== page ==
Do you ever feel not quite like yourself? Suffering from negative image issues or feeling uncomfortable in your own skin? Apparently bike-sharing company Ofo knows the feeling.

The financially troubled company recently gave its app a makeover -- it’s now, apparently, a shopping platform.

Once the star of China’s dockless bike boom, the Beijing-based company has been struggling to refund deposits to its users for more than a year. And it seems it’s still difficult to get that money back from the new Ofo, with the company instead suggesting users trade their deposit money for rebates while shopping on its app. The entire app has been refocused for this purpose.

Once designed specifically to help you find a shared bike on a map and unlock it, the Ofo app now includes channels for ecommerce platforms like JD.com and Alibaba’s Taobao, Tmall and food delivery platform Ele.me. Users can choose from products ranging from ice cream to solar panels to underwear.

(Abacus is a unit of the South China Morning Post, which is owned by Alibaba.)

We’re used to seeing Chinese platforms bundle different functions into one app, but Ofo takes it further by entirely abandoning the bike-sharing interface. (Picture: Ofo)

But fret not, bike-sharing fans: That function is still available in the app. But the number of Ofo bikes in Chinese cities has been dwindling, according to accounts from residents. And if you’re trying to cash out, getting your deposit back appears to be just as challenging as before.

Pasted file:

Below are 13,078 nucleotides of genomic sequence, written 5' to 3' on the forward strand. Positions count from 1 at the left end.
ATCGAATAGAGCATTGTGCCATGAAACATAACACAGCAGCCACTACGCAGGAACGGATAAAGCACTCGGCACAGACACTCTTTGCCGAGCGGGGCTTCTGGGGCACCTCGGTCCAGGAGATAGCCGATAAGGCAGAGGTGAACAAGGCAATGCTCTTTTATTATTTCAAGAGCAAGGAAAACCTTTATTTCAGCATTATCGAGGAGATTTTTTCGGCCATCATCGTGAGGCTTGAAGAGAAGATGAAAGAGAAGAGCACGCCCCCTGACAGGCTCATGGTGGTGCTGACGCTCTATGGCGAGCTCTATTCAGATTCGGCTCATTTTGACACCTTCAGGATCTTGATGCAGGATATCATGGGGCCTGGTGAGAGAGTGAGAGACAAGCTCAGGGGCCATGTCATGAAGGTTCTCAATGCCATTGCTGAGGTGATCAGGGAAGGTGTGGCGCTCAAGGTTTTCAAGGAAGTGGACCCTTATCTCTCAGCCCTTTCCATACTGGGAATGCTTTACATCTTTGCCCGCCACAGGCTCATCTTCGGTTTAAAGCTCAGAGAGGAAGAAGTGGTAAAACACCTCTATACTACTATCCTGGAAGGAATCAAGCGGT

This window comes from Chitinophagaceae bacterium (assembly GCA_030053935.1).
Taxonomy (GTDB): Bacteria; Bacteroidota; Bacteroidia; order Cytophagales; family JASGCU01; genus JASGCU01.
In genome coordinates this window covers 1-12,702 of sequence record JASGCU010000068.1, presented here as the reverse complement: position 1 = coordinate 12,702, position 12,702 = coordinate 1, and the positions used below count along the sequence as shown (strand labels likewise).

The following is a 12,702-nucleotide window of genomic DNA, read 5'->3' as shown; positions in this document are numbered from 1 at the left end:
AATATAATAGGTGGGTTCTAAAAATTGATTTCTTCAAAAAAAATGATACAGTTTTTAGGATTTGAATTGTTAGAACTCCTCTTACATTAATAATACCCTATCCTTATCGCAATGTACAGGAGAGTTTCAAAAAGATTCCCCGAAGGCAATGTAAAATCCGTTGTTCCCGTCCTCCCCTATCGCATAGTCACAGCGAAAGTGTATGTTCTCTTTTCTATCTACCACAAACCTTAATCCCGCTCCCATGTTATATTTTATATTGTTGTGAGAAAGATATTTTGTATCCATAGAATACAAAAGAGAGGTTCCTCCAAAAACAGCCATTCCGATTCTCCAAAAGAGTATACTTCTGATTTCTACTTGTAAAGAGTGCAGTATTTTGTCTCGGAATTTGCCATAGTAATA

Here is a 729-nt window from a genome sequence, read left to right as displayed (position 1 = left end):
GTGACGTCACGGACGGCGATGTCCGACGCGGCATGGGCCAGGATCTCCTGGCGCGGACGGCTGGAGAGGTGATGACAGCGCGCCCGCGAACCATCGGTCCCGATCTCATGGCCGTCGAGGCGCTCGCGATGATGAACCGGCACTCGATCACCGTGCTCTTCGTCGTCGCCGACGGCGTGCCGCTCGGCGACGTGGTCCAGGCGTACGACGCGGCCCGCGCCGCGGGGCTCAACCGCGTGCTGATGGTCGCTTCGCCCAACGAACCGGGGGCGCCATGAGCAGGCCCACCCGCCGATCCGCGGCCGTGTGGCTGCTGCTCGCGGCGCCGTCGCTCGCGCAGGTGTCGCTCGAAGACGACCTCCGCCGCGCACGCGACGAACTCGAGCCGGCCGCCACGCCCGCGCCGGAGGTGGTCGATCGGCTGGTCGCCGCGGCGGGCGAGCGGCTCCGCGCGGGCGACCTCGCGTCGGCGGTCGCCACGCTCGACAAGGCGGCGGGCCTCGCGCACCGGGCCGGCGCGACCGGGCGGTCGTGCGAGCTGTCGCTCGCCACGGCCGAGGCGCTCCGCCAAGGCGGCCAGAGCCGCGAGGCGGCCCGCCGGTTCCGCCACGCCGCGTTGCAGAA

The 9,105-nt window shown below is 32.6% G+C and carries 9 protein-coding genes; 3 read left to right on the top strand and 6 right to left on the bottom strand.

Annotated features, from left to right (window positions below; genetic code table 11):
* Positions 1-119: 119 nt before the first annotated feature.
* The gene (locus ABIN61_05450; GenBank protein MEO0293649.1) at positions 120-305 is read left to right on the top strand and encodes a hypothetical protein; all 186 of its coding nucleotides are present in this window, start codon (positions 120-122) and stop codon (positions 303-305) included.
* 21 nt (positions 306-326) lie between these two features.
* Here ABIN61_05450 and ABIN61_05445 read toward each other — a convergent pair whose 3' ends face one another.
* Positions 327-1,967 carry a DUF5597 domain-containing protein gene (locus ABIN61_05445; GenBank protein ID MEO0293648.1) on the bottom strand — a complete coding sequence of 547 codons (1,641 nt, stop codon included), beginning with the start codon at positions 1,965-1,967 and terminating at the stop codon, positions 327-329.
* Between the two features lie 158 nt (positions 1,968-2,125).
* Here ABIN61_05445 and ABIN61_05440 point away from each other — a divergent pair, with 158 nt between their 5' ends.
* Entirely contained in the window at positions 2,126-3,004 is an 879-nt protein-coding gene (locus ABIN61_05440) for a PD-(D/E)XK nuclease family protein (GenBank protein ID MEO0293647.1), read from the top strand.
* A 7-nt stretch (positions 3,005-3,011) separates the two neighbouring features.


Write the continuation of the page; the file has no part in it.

Like many bike-sharing companies, Alibaba-backed Ofo has been feeling the strain since 2018 when China’s bike-sharing bubble began to burst. The company once populated about 50 cities around the world with its bright yellow bikes, but it soon started rolling back its international expansion and was hit with a series of lawsuits from suppliers later in 2018.

In December that year, hundreds of users gathered in front of Ofo’s headquarters to demand their deposits back, which amounted to about US$30 per user. Instead, Ofo offered different solutions.

Once valued at US$2 billion, Ofo is now struggling to stay afloat. (Picture: SCMP)

The company’s pivot into ecommerce started in early 2019 with an in-app discount store that allowed users to convert deposits to virtual coins to buy daily items like tissues or honey. The latest redesigned app was released more than two weeks ago.

Comments about the recent update in Xiaomi’s Android app store (Google Play is blocked in China) appear to be mostly negative. Voices from Weibo seem equally angry, with some accusing Ofo of confusing users into giving up their deposits for a rebate given as an account balance.

“The purpose is to make you agree to change the deposit into a balance,” one Weibo user said.

Ofo didn’t reply to requests for comment. In June 2019, a court in Tianjin ruled that Ofo was unable to pay debts to suppliers and users, saying the company “has basically no assets.”